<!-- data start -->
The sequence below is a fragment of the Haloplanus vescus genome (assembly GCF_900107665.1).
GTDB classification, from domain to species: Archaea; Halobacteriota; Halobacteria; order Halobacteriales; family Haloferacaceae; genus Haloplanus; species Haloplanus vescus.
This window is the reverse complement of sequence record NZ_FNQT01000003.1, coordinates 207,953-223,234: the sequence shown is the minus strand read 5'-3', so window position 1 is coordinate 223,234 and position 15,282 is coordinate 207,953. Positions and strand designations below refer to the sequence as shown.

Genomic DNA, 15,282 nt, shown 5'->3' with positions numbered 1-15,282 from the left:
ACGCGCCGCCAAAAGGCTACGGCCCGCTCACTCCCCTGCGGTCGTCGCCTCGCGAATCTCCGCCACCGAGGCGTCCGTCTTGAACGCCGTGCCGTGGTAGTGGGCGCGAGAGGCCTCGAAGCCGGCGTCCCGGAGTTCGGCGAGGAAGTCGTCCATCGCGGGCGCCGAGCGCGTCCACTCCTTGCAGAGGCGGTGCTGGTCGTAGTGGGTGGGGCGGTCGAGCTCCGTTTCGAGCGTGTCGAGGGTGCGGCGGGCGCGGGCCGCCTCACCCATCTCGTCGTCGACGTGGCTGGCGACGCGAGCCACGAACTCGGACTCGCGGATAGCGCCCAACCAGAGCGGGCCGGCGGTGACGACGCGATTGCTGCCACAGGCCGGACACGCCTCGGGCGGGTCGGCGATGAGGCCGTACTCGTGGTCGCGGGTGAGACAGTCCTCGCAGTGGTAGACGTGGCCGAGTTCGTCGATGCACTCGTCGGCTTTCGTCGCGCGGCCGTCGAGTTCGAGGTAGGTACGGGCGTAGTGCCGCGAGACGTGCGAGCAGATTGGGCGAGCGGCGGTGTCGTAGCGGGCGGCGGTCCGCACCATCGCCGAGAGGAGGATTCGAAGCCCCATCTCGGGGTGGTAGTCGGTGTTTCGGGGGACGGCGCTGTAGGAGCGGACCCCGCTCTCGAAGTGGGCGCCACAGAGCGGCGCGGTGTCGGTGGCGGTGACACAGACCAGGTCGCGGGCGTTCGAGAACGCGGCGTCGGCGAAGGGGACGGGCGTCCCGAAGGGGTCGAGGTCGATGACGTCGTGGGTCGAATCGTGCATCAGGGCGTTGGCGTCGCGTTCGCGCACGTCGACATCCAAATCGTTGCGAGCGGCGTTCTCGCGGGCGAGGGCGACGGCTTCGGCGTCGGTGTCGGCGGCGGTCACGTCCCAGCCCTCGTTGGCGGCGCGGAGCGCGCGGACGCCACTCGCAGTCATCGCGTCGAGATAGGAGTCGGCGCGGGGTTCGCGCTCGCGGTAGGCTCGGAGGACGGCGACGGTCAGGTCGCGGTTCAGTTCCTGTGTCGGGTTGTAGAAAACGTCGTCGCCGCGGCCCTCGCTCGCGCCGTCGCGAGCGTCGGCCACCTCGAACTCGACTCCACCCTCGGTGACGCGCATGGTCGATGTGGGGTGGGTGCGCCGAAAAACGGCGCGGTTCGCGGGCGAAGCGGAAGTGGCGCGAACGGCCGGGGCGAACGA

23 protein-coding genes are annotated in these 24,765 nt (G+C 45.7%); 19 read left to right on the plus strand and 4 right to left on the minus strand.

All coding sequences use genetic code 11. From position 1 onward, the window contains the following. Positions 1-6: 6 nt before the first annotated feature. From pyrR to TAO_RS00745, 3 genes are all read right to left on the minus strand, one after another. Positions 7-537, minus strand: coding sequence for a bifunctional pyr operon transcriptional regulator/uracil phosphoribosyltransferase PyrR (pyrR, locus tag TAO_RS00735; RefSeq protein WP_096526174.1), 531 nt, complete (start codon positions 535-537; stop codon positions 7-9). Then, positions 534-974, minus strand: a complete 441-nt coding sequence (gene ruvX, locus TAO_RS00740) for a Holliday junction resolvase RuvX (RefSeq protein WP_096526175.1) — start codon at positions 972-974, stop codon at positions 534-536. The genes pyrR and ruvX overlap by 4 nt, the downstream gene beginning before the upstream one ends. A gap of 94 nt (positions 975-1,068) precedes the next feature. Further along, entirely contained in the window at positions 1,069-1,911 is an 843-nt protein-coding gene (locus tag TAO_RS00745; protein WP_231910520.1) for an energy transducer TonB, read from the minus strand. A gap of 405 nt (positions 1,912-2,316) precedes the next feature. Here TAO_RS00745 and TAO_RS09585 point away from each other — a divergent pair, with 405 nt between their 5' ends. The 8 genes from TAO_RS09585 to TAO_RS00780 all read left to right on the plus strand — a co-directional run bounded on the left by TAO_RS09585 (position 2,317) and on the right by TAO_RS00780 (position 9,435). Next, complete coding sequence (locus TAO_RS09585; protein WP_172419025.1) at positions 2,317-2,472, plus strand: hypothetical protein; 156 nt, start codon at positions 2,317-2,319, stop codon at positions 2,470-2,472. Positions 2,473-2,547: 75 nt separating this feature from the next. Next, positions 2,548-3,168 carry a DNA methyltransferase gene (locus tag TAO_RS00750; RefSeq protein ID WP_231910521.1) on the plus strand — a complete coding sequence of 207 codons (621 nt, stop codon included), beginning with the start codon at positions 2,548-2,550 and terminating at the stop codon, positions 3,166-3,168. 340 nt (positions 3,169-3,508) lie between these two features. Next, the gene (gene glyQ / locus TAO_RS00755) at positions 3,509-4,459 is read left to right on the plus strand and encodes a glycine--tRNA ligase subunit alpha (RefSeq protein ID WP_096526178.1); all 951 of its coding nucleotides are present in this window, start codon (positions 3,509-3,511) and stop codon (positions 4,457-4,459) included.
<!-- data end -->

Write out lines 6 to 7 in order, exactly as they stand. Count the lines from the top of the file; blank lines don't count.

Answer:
23 protein-coding genes are annotated in these 24,765 nt (G+C 45.7%); 19 read left to right on the plus strand and 4 right to left on the minus strand.

All coding sequences use genetic code 11. From position 1 onward, the window contains the following. Positions 1-6: 6 nt before the first annotated feature. From pyrR to TAO_RS00745, 3 genes are all read right to left on the minus strand, one after another. Positions 7-537, minus strand: coding sequence for a bifunctional pyr operon transcriptional regulator/uracil phosphoribosyltransferase PyrR (pyrR, locus tag TAO_RS00735; RefSeq protein WP_096526174.1), 531 nt, complete (start codon positions 535-537; stop codon positions 7-9). Then, positions 534-974, minus strand: a complete 441-nt coding sequence (gene ruvX, locus TAO_RS00740) for a Holliday junction resolvase RuvX (RefSeq protein WP_096526175.1) — start codon at positions 972-974, stop codon at positions 534-536. The genes pyrR and ruvX overlap by 4 nt, the downstream gene beginning before the upstream one ends. A gap of 94 nt (positions 975-1,068) precedes the next feature. Further along, entirely contained in the window at positions 1,069-1,911 is an 843-nt protein-coding gene (locus tag TAO_RS00745; protein WP_231910520.1) for an energy transducer TonB, read from the minus strand. A gap of 405 nt (positions 1,912-2,316) precedes the next feature. Here TAO_RS00745 and TAO_RS09585 point away from each other — a divergent pair, with 405 nt between their 5' ends. The 8 genes from TAO_RS09585 to TAO_RS00780 all read left to right on the plus strand — a co-directional run bounded on the left by TAO_RS09585 (position 2,317) and on the right by TAO_RS00780 (position 9,435). Next, complete coding sequence (locus TAO_RS09585; protein WP_172419025.1) at positions 2,317-2,472, plus strand: hypothetical protein; 156 nt, start codon at positions 2,317-2,319, stop codon at positions 2,470-2,472. Positions 2,473-2,547: 75 nt separating this feature from the next. Next, positions 2,548-3,168 carry a DNA methyltransferase gene (locus tag TAO_RS00750; RefSeq protein ID WP_231910521.1) on the plus strand — a complete coding sequence of 207 codons (621 nt, stop codon included), beginning with the start codon at positions 2,548-2,550 and terminating at the stop codon, positions 3,166-3,168. 340 nt (positions 3,169-3,508) lie between these two features. Next, the gene (gene glyQ / locus TAO_RS00755) at positions 3,509-4,459 is read left to right on the plus strand and encodes a glycine--tRNA ligase subunit alpha (RefSeq protein ID WP_096526178.1); all 951 of its coding nucleotides are present in this window, start codon (positions 3,509-3,511) and stop codon (positions 4,457-4,459) included.